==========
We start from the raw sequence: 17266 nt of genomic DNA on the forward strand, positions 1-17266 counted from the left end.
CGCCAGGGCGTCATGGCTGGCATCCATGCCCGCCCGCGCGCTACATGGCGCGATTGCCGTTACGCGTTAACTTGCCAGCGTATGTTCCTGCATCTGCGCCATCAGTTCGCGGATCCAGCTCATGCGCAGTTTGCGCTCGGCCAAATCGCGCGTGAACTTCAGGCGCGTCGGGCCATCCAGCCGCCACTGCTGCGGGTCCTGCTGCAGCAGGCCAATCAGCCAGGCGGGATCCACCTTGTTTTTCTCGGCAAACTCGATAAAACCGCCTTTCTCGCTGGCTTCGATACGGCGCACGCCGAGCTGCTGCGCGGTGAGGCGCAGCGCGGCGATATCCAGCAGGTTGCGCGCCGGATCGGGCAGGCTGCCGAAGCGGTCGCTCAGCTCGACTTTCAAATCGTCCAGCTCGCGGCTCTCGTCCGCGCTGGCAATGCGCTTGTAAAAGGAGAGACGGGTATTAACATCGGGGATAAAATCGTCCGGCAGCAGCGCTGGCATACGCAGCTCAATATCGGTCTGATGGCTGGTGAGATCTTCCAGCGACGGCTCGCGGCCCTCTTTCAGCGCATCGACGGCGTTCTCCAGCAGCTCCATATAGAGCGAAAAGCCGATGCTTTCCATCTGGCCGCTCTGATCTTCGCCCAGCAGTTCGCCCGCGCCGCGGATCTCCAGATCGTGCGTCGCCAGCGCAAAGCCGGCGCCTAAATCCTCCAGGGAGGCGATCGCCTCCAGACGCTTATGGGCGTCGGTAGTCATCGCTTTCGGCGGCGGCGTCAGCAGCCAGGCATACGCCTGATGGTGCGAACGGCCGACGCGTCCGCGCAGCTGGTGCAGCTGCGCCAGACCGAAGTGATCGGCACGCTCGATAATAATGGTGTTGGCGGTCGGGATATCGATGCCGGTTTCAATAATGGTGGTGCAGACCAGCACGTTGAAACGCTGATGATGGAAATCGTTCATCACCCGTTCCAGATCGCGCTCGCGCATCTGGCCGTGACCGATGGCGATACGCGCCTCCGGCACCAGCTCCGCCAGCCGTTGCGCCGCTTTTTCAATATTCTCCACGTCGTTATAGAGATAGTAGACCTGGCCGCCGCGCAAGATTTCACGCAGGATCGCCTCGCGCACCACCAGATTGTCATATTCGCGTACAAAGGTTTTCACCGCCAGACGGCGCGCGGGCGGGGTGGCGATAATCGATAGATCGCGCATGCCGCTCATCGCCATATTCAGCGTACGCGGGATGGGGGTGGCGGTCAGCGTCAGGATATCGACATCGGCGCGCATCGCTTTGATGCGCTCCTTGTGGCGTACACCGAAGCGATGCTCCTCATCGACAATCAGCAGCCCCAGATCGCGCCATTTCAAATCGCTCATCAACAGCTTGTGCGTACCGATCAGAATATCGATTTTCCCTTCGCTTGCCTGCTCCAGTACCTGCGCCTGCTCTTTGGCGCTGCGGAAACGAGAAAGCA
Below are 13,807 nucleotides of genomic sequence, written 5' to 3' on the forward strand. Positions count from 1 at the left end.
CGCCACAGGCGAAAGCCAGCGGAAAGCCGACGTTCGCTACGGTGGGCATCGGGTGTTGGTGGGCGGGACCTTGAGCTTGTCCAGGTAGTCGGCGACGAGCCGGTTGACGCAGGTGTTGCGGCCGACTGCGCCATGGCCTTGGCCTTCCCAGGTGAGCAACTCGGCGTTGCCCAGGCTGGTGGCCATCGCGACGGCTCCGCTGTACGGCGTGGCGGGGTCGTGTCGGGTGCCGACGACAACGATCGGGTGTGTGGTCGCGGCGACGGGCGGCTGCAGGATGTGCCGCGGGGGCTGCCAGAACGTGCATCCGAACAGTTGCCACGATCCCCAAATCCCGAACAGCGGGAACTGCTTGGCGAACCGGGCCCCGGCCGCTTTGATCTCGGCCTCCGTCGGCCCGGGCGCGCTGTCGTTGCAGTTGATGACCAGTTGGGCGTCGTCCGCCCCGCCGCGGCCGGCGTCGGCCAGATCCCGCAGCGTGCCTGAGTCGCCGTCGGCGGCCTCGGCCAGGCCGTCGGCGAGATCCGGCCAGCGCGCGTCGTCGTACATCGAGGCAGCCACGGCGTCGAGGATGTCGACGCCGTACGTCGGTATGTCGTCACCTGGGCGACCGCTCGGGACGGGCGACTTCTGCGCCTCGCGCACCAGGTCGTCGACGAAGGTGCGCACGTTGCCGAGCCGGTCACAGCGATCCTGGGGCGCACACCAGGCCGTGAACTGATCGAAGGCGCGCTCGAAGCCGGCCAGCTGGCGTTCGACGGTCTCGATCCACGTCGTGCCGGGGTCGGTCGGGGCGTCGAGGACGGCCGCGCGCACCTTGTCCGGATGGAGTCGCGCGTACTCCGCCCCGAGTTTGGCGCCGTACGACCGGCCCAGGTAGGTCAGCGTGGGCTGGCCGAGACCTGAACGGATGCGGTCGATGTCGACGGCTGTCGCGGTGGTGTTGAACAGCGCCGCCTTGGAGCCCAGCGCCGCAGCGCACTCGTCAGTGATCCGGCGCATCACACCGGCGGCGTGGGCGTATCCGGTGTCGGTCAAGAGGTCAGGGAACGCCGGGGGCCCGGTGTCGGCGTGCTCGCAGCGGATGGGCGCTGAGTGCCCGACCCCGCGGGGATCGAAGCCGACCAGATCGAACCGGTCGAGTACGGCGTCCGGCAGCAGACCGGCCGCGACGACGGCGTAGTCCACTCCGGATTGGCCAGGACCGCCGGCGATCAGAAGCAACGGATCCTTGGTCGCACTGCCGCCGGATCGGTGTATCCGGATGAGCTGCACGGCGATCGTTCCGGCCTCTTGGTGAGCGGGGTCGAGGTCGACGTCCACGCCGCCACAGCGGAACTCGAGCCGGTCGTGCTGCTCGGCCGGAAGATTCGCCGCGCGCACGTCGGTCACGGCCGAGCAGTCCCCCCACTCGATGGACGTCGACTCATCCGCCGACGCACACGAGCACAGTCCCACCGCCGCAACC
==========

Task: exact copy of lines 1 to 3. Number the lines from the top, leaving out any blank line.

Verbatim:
We start from the raw sequence: 17266 nt of genomic DNA on the forward strand, positions 1-17266 counted from the left end.
CGCCAGGGCGTCATGGCTGGCATCCATGCCCGCCCGCGCGCTACATGGCGCGATTGCCGTTACGCGTTAACTTGCCAGCGTATGTTCCTGCATCTGCGCCATCAGTTCGCGGATCCAGCTCATGCGCAGTTTGCGCTCGGCCAAATCGCGCGTGAACTTCAGGCGCGTCGGGCCATCCAGCCGCCACTGCTGCGGGTCCTGCTGCAGCAGGCCAATCAGCCAGGCGGGATCCACCTTGTTTTTCTCGGCAAACTCGATAAAACCGCCTTTCTCGCTGGCTTCGATACGGCGCACGCCGAGCTGCTGCGCGGTGAGGCGCAGCGCGGCGATATCCAGCAGGTTGCGCGCCGGATCGGGCAGGCTGCCGAAGCGGTCGCTCAGCTCGACTTTCAAATCGTCCAGCTCGCGGCTCTCGTCCGCGCTGGCAATGCGCTTGTAAAAGGAGAGACGGGTATTAACATCGGGGATAAAATCGTCCGGCAGCAGCGCTGGCATACGCAGCTCAATATCGGTCTGATGGCTGGTGAGATCTTCCAGCGACGGCTCGCGGCCCTCTTTCAGCGCATCGACGGCGTTCTCCAGCAGCTCCATATAGAGCGAAAAGCCGATGCTTTCCATCTGGCCGCTCTGATCTTCGCCCAGCAGTTCGCCCGCGCCGCGGATCTCCAGATCGTGCGTCGCCAGCGCAAAGCCGGCGCCTAAATCCTCCAGGGAGGCGATCGCCTCCAGACGCTTATGGGCGTCGGTAGTCATCGCTTTCGGCGGCGGCGTCAGCAGCCAGGCATACGCCTGATGGTGCGAACGGCCGACGCGTCCGCGCAGCTGGTGCAGCTGCGCCAGACCGAAGTGATCGGCACGCTCGATAATAATGGTGTTGGCGGTCGGGATATCGATGCCGGTTTCAATAATGGTGGTGCAGACCAGCACGTTGAAACGCTGATGATGGAAATCGTTCATCACCCGTTCCAGATCGCGCTCGCGCATCTGGCCGTGACCGATGGCGATACGCGCCTCCGGCACCAGCTCCGCCAGCCGTTGCGCCGCTTTTTCAATATTCTCCACGTCGTTATAGAGATAGTAGACCTGGCCGCCGCGCAAGATTTCACGCAGGATCGCCTCGCGCACCACCAGATTGTCATATTCGCGTACAAAGGTTTTCACCGCCAGACGGCGCGCGGGCGGGGTGGCGATAATCGATAGATCGCGCATGCCGCTCATCGCCATATTCAGCGTACGCGGGATGGGGGTGGCGGTCAGCGTCAGGATATCGACATCGGCGCGCATCGCTTTGATGCGCTCCTTGTGGCGTACACCGAAGCGATGCTCCTCATCGACAATCAGCAGCCCCAGATCGCGCCATTTCAAATCGCTCATCAACAGCTTGTGCGTACCGATCAGAATATCGATTTTCCCTTCGCTTGCCTGCTCCAGTACCTGCGCCTGCTCTTTGGCGCTGCGGAAACGAGAAAGCA
Below are 13,807 nucleotides of genomic sequence, written 5' to 3' on the forward strand. Positions count from 1 at the left end.